Thursday, November 13, 2014
Students, cheerleaders, and football players rushed the field as one large emotion. Mamas with “MOB MOM” t-shirts waded through the tears and sweat looking for their sons. The Band of Blue’s fight song sang through the air with palpable passion and pride.
Joy - pure, full, and wonderful joy – filled the cold, Halloween night. This is what it looks like to win after two painful years of losses. JOY!
For two years I followed the Habersham Central Raider football team watching my varsity cheerleader daughter and her friends struggle with loss. Some of the games were painful to watch. Other games were full of anticipation, excitement, hope … and still loss. Watching a team of kids bravely suit up each week to face their next opponent teaches lessons about life and faith.
First, we learn winning is not easy. Many of us take winning for granted. It comes easily for us. Until it doesn't. Until we experience loss or failure or mistakes. Once we suffer loss, it surprises us how hard it is to get the next win. Hard work, discipline and hope cannot be taken for granted when we are working through the losses in our lives.
As a pastor, I always find it surprising the number of people who expect to always win because we claim Jesus as our Savior. Jesus does not promise us a win or riches or even happiness. Instead, Jesus promises us God’s presence, God’s joy, God’s hope as God’s purposes are worked in our lives.
Second, we learn losing makes winning more enjoyable, more powerful, and more poignant. The beauty of Halloween Night 2014 was not the win at Raider Stadium; it was the 21 losing games that proceeded it. Because winning did not come easily, the players, students and parents savored the joy more greatly as they celebrated on the field and with their high school friends at Waffle House afterwards.
There are moments – dark moments – in our lives when we feel God has turned God’s back. Prayers barely drift to the ceiling. These hard, painful times feel like they will never end. Yet, as we live daily for Jesus, shaped by God’s Spirit, moments will come when we feel the warmth of God’s smile. The “no’s” of yesterday will turn into “yes’s” today. And when they do – we rejoice in gratitude to God.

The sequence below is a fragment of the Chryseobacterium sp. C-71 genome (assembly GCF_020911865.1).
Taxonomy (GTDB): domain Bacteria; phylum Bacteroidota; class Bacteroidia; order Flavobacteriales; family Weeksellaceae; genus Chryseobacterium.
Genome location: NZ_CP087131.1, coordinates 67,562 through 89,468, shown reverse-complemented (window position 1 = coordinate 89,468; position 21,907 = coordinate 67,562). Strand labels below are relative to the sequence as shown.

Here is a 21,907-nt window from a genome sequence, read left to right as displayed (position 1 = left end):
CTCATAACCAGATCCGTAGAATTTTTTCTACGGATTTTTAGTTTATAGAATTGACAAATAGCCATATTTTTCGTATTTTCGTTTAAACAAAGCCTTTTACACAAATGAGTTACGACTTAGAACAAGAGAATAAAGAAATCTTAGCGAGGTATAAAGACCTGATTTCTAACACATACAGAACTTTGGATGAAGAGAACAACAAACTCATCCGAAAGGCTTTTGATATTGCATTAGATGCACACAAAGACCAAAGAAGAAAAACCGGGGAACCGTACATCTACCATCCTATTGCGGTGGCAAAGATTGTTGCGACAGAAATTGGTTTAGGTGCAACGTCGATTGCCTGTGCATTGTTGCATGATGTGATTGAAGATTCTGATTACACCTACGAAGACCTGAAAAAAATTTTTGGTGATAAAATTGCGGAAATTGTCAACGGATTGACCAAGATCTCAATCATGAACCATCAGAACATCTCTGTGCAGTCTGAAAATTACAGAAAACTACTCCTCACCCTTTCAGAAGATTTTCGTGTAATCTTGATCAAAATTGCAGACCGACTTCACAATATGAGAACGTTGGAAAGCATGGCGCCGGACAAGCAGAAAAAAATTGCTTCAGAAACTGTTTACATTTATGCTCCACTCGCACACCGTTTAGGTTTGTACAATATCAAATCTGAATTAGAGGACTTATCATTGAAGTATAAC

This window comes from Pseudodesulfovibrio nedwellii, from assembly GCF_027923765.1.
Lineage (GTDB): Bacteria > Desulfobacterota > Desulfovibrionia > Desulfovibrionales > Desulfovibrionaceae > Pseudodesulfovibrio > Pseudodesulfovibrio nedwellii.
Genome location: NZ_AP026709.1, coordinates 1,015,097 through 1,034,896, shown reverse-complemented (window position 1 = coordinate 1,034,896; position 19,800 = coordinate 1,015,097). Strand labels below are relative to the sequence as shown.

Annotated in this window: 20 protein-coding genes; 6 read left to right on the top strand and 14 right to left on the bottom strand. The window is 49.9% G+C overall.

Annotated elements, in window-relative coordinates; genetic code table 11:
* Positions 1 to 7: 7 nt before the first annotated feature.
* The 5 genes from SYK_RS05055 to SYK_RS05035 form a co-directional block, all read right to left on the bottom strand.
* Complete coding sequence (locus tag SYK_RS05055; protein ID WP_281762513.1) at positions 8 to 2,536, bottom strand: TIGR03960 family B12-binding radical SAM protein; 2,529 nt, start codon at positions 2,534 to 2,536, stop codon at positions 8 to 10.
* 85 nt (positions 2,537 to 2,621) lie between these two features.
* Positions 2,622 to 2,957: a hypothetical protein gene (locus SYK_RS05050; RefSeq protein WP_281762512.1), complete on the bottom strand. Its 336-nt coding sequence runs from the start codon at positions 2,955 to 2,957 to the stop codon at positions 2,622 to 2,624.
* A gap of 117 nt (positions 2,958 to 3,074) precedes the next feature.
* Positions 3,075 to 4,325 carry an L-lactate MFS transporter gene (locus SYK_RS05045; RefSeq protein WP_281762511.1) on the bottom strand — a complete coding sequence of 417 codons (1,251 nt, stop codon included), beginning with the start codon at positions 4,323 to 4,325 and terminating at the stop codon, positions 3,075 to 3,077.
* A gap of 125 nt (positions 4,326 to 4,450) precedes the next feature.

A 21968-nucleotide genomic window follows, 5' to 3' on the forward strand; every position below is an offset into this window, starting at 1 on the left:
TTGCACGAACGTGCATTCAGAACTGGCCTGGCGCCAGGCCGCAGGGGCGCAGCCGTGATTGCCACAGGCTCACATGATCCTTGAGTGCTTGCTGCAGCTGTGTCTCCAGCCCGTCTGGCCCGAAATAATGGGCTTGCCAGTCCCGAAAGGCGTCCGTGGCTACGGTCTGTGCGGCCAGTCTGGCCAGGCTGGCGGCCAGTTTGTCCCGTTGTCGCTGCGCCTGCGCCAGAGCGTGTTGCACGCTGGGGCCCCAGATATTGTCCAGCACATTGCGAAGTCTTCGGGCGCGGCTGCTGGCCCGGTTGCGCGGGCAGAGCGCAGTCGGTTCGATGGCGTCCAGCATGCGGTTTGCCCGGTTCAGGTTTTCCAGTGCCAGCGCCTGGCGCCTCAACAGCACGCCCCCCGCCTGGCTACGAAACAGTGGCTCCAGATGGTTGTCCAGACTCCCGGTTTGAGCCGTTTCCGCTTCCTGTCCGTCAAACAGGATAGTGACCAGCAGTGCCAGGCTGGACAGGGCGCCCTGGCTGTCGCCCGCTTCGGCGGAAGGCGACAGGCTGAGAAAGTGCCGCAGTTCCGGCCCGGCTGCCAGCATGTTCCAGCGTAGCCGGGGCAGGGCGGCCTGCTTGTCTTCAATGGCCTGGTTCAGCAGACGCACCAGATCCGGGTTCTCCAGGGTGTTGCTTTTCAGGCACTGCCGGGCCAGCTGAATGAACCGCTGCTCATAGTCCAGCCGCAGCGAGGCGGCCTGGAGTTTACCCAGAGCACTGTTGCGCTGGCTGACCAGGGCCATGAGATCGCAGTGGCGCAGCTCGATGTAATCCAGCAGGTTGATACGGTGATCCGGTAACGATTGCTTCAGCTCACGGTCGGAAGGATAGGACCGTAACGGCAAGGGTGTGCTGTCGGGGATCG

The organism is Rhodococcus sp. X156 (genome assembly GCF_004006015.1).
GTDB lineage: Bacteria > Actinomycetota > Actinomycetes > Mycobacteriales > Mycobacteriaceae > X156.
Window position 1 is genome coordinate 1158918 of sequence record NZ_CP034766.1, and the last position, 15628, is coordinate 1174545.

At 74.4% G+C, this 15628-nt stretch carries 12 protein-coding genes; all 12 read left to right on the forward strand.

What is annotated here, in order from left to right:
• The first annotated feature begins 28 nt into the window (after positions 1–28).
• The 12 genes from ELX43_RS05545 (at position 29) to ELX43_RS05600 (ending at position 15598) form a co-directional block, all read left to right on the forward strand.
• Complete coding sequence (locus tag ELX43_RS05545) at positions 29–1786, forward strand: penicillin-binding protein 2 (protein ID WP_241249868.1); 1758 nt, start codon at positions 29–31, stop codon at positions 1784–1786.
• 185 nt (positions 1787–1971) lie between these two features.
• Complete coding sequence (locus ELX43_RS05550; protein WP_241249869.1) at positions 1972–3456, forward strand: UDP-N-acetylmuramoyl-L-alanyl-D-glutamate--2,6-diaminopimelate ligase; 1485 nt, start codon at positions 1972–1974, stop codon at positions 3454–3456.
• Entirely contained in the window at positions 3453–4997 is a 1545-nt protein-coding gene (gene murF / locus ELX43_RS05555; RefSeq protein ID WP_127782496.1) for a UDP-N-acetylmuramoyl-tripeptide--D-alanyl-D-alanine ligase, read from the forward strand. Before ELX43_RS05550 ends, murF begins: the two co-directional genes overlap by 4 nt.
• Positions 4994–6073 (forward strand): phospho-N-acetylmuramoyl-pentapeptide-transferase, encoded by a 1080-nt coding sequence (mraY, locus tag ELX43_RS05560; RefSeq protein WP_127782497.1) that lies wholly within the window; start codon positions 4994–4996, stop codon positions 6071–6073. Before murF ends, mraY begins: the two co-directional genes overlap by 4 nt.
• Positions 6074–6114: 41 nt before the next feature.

In these moments pure joy flows into our lives. We discover the courage and hope to live into the next day and all it has for us. Thanks be to God. Amen.
And ... in case you want to see what this win looked like ... here is a video:
Thursday, October 16, 2014
Sometimes, preachers need the words God gives to us as much as our congregations.
Two Sundays ago, I preached a sermon I titled “Life ain’t a Pity Party.” Preaching from Luke 15 and the parable of the Prodigal Son, I challenged us to make a choice between the kingdom of Joy and the doom of cynicism.
At that moment – as I was preaching these words – the doom of cynicism, seemed to have swallowed me whole. I felt as low, flat and beaten down by life. I was as down as I have in all the days I have served as your pastor. Rather than choosing the kingdom of joy – I had thrown a pity party in my own honor.
In that state, it doesn’t take long to discover others around me who are having the same party – especially related to our church. We looked around at First Baptist Cornelia and asked ourselves – “Where are all the people today – the ones we’ve had in the past? Where are all the children?” We looked at other churches and wondered what they are doing.
In reality - Pity Parties are happening in churches like ours all over the country. Children – our children – who grew up in church, and their children – are leaving church and many are not coming back. Some are leaving their faith behind and others are just leaving organized religion. Mega churches like the big box stores are pulling in members with exciting programs and low responsibilities. At the same time – older, traditional churches are dwindling in membership, merging with other churches or closing down their doors. The world in which we began no longer exists.
We are left with the challenging question – what will we do? How will we keep up?
Here is the harsh reality – there is NO silver bullet. There is no perfect solution. There is no way forward that guarantees a positive result.
We are left to rethink our model of church success. What does it mean to be a successful church in the first quarter of the 21st century? In the past – we were successful if we had a good attendance in worship. We were successful if we met our budget. We were successful if we gave a lot of money to missions. We were successful if we had a lot of kids in our youth group, if we had a lot of baptisms, if our buildings looked good.
Present reality requires the spiritual courage to ask: Are our old measures of success for a church what success looks like in God’s eyes? Is it possible to be a successful church in our eyes – and yet, miss God’s success?